Deep-Frying Is Where the Magic Happens

Your arteries say no, but your taste buds say yes, yes, yes. deep fried state fair of texas, CBS

So after all of today's talk about the right diet and plenty of exercise, someone had to speak for the loyal opposition. Hope you're hungry . . . here's Bill Geist:

Welcome to the State Fair of Texas, the capital of deep-fried foods.

Deep-fried heaven . . . health food hell . . . a place where vendors compete to see who can create the most egregious violation of dietary law.

"It's chicken fried and bacon," offers one man. "Can't beat it!"

"Deep-fried bacon right here!" yells another woman.

Geist obligingly took a bite: "Is there a clinic nearby?"

One family surveyed the menu: "What do you want to get, fried butter? Fried peanut butter?" asked one woman.

"No," said the boy.

Fried jelly and banana? No.

Fried cookie dough? No.

Fried coke? No.

Fried pizza? "Yeah, fried pizza!"

Sue Gooding, of the State Fair of Texas, told Geist she estimated there are about 500 fried food items at the fair.

The fair has a rich, oily history of deep-fried food. They say the classic fried corn dog was invented here in 1942 by Skip Fletcher's father.

"And nobody would buy one," Skip said.

Why not? "They didn't know what they were."

But that was then. "How many corny dogs are you going to sell at the state fair this year?" Geist asked.

"Enough that laid end to end from Dallas they'd go all the way to the Gulf of Mexico," Skip said. "500,000!"

"It has sort of become a tradition," Skip explained. "I believe that would be a mortal sin" to go to the State Fair of texas without having a corny dog.

To this day the fair remains the cutting edge of deep fat frying.

From Skip Fletcher at one end of the spectrum, on the other end there's a "new wave" of deep fryers.

Geist was introduced to Abel Gonzales Jr, one of the younger vendors, and "so creative."

"You have a gift for this kind of thing?" Geist asked.

"You know, I guess I do," Gonzales replied. "I guess with the fryer and oil and give me something to cook in it, I'm ready to go."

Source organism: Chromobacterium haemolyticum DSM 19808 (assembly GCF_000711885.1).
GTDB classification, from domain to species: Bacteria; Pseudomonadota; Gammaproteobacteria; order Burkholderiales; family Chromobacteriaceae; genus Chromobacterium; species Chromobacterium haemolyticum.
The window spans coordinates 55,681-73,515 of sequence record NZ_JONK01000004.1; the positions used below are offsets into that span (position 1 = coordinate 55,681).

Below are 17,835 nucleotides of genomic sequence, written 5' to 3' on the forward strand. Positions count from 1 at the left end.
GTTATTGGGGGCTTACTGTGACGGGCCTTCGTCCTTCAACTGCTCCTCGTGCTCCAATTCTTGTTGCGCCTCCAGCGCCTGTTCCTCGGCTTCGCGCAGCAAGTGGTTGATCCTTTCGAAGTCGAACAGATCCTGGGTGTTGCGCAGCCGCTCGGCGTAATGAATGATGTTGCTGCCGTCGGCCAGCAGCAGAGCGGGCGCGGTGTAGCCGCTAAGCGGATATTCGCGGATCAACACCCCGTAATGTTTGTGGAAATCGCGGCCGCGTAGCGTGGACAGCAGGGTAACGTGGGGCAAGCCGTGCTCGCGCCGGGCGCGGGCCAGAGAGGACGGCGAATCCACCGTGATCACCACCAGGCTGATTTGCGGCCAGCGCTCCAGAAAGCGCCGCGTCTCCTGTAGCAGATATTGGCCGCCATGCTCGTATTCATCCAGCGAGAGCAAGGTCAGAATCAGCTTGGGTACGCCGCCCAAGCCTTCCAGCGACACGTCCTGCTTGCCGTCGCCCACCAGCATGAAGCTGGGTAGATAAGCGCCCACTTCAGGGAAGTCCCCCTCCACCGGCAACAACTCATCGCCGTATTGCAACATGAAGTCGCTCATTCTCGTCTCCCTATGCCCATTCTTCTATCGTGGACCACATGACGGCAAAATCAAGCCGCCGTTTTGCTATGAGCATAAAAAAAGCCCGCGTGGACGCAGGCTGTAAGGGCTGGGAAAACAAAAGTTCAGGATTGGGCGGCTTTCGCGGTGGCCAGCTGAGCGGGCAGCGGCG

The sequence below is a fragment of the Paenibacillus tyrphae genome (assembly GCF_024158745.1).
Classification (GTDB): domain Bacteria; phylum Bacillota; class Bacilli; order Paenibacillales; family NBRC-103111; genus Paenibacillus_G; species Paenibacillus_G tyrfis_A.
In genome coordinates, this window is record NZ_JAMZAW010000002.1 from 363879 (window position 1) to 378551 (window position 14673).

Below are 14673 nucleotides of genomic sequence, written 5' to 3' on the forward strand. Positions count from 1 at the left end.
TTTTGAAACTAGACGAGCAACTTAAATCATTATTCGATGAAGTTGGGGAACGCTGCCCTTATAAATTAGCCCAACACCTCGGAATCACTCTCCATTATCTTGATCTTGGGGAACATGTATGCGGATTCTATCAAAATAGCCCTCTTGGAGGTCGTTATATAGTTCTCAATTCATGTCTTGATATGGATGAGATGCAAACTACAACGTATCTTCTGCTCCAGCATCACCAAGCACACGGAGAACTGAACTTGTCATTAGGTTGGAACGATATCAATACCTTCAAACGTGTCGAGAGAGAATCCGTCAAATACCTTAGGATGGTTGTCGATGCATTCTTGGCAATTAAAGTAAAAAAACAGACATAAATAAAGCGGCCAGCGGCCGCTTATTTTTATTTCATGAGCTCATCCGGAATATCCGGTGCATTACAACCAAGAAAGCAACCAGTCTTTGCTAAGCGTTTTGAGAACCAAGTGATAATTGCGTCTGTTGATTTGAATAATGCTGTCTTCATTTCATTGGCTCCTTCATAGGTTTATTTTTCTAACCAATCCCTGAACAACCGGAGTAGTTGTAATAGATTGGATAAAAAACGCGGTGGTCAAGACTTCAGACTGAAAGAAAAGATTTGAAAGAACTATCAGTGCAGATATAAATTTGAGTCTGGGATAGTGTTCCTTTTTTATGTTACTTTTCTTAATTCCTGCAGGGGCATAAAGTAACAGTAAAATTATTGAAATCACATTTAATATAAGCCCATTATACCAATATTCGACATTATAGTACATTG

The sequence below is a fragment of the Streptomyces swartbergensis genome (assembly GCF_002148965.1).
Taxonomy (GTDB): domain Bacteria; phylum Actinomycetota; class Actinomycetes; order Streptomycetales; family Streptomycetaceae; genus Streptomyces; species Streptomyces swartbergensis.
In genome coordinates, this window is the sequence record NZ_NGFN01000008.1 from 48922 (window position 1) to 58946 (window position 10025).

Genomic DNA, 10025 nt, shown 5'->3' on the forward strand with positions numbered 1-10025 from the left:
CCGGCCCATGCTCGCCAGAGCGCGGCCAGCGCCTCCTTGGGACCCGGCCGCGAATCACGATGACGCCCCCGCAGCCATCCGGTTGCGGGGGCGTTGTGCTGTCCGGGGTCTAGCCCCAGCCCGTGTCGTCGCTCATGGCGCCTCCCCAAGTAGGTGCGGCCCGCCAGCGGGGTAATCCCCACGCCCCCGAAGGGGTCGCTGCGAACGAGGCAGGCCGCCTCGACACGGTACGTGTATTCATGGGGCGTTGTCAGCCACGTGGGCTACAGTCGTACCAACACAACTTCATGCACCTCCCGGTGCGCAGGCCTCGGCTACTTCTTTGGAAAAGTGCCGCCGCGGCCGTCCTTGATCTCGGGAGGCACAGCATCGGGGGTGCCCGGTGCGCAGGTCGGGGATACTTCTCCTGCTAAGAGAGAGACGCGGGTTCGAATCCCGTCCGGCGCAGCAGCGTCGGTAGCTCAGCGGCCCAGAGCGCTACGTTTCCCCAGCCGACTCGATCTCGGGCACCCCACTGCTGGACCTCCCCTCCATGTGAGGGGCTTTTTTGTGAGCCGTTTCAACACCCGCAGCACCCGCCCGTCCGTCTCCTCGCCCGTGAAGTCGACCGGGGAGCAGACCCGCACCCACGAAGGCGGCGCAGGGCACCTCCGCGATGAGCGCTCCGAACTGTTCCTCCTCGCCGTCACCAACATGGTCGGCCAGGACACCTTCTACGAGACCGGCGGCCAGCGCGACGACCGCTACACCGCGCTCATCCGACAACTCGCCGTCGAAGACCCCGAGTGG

Gonzalez is a pastry prodigy, whose cholesterolic culinary creations include deep-fried Coke.

"Cokey!" is Geist's verdict, "and good."

"They said it couldn't be done. I'm here to prove them wrong. Anything can be fried," said Gonzales.

And deep-fried cookie dough.

"You don't think a warning label is warranted for this?" Geist asked.

"Oh, no. Come on! You really think anyone that orders deep-fried cookie dough needs a warning? I think the product says it all."

For this year's fair, Gonzales produced his masterpiece, his piece de resistance: Deep fat fried butter.

"This is the star of the state fair," said Gonzales. "I'd like to think that I'm the star, but let's be real. Nobody is ever talking about Abel Gonzales. Everybody is talking about deep-fried butter."

There were indeed long lines. "We're here for that fried butter," said one hungry customer.

There are a variety of butter flavors, too: cherry, grape jelly, garlic and honey cinnamon sugar.

Gonzales has concocted far more complex and showy creations, but none so popular as plain ol' deep-fried butter.

He described the process as "very simple":

"What we do is we take dough - heavily buttered dough - then we stuff that dough with butter. Pure 100 percent butter."

"And you butter the dough?" asked Geist. "There's not enough butter in there already?"

"We gotta have more butter. Can you really have enough butter? Deep-fried butter?"

Balls of butter go into the fryer, where the magic happens. "Any time you have something going into the deep fryer, a little magic is going on," said Gonzales.

Another small step for man.

Geist sampled some. "Good. Powerful butter." And eats another.

These little bombs sell so well - about 40,000 orders at the 24-day fair - that Gonzales quit his job.

"Yeah, I did - isn't that great? I did retire from my job. I was a computer analyst for 14 years, and I used to come to the fair and do this on my vacation and I was lucky enough that I was making enough money here that one day I went, 'Why am I sitting behind a computer? It's so boring - I think I'm going to take a break and just do this.'"

The fair ended last week, and Abel was already back in his mother's kitchen doing research and development.

"So, is this your laboratory?" Geist asked.

"Absolutely, the mad scientist of frying goes on right here."

His family is the "focus group." "Yeah, we're ready," said his mom.

Abel tests everything on his family. Today it's taffy. Very "state fair."

There's oozing going on. "The oozing is always a good sign," Abel said.

Like Henry Ford's garage, it's an historic moment in deep fat frying. "I think it's gonna work!" said the alchemist.

And it's even got a great name: Deep-fried taffy.

The family approved the taffy, and moved on to the next experimental food: Deep-fried sugary red peanut patties.

"I think I'm going to like this. We may have a winner here," though he's goingt o have to work on getting the batter to stick.

"You know what, that's not bad at all," Abel said.

The jury returned its verdict: "This one's great." "I really like it." "Sugar is good. And when you deep fry it, it's better."

A little boy gives the thumbs-up.

When Geist asked whether it would be better regular or deep fired, the answer was, "This is a deep-fried house."

So we'll look for Abel's deep-fried peanut patties at next year's fair - those of us who are still around to enjoy them.


For more info:
State Fair of Texas


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